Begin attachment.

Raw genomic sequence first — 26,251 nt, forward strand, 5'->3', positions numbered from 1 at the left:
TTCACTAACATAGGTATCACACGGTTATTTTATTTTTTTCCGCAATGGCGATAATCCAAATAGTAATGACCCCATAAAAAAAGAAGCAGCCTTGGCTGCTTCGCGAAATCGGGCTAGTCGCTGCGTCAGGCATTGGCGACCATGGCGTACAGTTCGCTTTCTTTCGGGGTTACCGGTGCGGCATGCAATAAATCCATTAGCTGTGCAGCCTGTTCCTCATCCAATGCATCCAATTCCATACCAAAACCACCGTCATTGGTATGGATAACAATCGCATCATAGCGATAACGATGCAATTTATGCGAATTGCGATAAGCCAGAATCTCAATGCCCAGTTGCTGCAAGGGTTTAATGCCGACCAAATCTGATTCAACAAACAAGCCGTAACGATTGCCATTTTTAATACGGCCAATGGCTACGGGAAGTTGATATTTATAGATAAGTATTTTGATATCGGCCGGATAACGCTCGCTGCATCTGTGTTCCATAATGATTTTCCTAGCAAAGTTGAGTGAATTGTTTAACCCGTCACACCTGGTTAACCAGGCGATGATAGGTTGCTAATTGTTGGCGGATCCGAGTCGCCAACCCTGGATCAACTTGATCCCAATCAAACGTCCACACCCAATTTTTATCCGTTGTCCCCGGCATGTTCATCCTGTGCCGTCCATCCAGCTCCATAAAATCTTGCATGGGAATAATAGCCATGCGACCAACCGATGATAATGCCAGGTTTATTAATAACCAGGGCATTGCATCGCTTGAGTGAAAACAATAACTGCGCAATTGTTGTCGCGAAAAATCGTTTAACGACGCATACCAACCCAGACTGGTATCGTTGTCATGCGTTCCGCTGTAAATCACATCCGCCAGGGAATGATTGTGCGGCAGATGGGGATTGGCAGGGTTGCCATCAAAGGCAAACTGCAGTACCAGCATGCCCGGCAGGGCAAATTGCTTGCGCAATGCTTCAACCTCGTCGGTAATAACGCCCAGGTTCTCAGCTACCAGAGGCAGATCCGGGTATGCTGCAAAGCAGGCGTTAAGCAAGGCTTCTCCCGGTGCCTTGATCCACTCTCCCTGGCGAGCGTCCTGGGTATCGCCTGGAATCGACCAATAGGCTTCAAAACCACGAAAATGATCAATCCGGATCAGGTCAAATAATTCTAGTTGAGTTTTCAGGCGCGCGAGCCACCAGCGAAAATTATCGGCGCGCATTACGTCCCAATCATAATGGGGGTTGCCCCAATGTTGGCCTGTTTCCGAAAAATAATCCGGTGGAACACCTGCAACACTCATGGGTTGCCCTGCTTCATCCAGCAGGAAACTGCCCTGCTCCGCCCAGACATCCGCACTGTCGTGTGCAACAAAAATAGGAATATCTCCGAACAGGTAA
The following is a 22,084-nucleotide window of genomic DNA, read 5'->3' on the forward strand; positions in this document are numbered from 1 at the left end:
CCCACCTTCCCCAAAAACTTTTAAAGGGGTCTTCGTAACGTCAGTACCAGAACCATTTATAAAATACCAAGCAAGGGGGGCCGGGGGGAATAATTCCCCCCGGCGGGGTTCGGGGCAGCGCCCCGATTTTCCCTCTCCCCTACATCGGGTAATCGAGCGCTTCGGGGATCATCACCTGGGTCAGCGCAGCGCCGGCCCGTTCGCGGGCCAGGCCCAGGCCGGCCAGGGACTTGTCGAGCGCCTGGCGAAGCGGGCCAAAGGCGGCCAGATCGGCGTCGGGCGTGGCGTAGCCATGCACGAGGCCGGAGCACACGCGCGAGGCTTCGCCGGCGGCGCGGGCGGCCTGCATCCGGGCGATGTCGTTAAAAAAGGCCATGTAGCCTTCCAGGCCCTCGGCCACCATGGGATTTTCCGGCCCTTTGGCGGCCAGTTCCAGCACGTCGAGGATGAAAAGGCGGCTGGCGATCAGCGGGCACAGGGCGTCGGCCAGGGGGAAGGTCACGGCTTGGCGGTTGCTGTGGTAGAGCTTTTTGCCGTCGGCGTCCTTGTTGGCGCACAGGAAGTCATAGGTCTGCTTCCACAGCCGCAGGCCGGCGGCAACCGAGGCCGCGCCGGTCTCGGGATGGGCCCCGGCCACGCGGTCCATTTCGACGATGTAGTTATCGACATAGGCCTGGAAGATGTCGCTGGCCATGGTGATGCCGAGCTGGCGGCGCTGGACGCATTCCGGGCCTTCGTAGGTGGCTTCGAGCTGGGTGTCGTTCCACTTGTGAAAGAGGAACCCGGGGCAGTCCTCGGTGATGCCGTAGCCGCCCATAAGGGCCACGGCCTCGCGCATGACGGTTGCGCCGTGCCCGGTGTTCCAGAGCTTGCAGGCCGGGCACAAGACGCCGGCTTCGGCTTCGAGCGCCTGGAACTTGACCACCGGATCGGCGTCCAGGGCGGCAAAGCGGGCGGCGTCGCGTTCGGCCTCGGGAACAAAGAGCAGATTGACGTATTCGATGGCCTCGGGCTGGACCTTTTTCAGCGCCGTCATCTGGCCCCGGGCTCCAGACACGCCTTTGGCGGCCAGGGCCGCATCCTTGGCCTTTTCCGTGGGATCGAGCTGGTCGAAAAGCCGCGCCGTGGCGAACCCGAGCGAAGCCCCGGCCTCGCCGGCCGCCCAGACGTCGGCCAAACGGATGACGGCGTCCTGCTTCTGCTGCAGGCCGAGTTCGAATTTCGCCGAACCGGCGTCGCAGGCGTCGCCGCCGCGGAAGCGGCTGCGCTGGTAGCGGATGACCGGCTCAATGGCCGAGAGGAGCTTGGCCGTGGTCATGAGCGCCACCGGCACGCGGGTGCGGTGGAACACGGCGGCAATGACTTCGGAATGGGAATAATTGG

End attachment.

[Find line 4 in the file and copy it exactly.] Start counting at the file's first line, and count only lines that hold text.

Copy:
CCCACCTTCCCCAAAAACTTTTAAAGGGGTCTTCGTAACGTCAGTACCAGAACCATTTATAAAATACCAAGCAAGGGGGGCCGGGGGGAATAATTCCCCCCGGCGGGGTTCGGGGCAGCGCCCCGATTTTCCCTCTCCCCTACATCGGGTAATCGAGCGCTTCGGGGATCATCACCTGGGTCAGCGCAGCGCCGGCCCGTTCGCGGGCCAGGCCCAGGCCGGCCAGGGACTTGTCGAGCGCCTGGCGAAGCGGGCCAAAGGCGGCCAGATCGGCGTCGGGCGTGGCGTAGCCATGCACGAGGCCGGAGCACACGCGCGAGGCTTCGCCGGCGGCGCGGGCGGCCTGCATCCGGGCGATGTCGTTAAAAAAGGCCATGTAGCCTTCCAGGCCCTCGGCCACCATGGGATTTTCCGGCCCTTTGGCGGCCAGTTCCAGCACGTCGAGGATGAAAAGGCGGCTGGCGATCAGCGGGCACAGGGCGTCGGCCAGGGGGAAGGTCACGGCTTGGCGGTTGCTGTGGTAGAGCTTTTTGCCGTCGGCGTCCTTGTTGGCGCACAGGAAGTCATAGGTCTGCTTCCACAGCCGCAGGCCGGCGGCAACCGAGGCCGCGCCGGTCTCGGGATGGGCCCCGGCCACGCGGTCCATTTCGACGATGTAGTTATCGACATAGGCCTGGAAGATGTCGCTGGCCATGGTGATGCCGAGCTGGCGGCGCTGGACGCATTCCGGGCCTTCGTAGGTGGCTTCGAGCTGGGTGTCGTTCCACTTGTGAAAGAGGAACCCGGGGCAGTCCTCGGTGATGCCGTAGCCGCCCATAAGGGCCACGGCCTCGCGCATGACGGTTGCGCCGTGCCCGGTGTTCCAGAGCTTGCAGGCCGGGCACAAGACGCCGGCTTCGGCTTCGAGCGCCTGGAACTTGACCACCGGATCGGCGTCCAGGGCGGCAAAGCGGGCGGCGTCGCGTTCGGCCTCGGGAACAAAGAGCAGATTGACGTATTCGATGGCCTCGGGCTGGACCTTTTTCAGCGCCGTCATCTGGCCCCGGGCTCCAGACACGCCTTTGGCGGCCAGGGCCGCATCCTTGGCCTTTTCCGTGGGATCGAGCTGGTCGAAAAGCCGCGCCGTGGCGAACCCGAGCGAAGCCCCGGCCTCGCCGGCCGCCCAGACGTCGGCCAAACGGATGACGGCGTCCTGCTTCTGCTGCAGGCCGAGTTCGAATTTCGCCGAACCGGCGTCGCAGGCGTCGCCGCCGCGGAAGCGGCTGCGCTGGTAGCGGATGACCGGCTCAATGGCCGAGAGGAGCTTGGCCGTGGTCATGAGCGCCACCGGCACGCGGGTGCGGTGGAACACGGCGGCAATGACTTCGGAATGGGAATAATTGG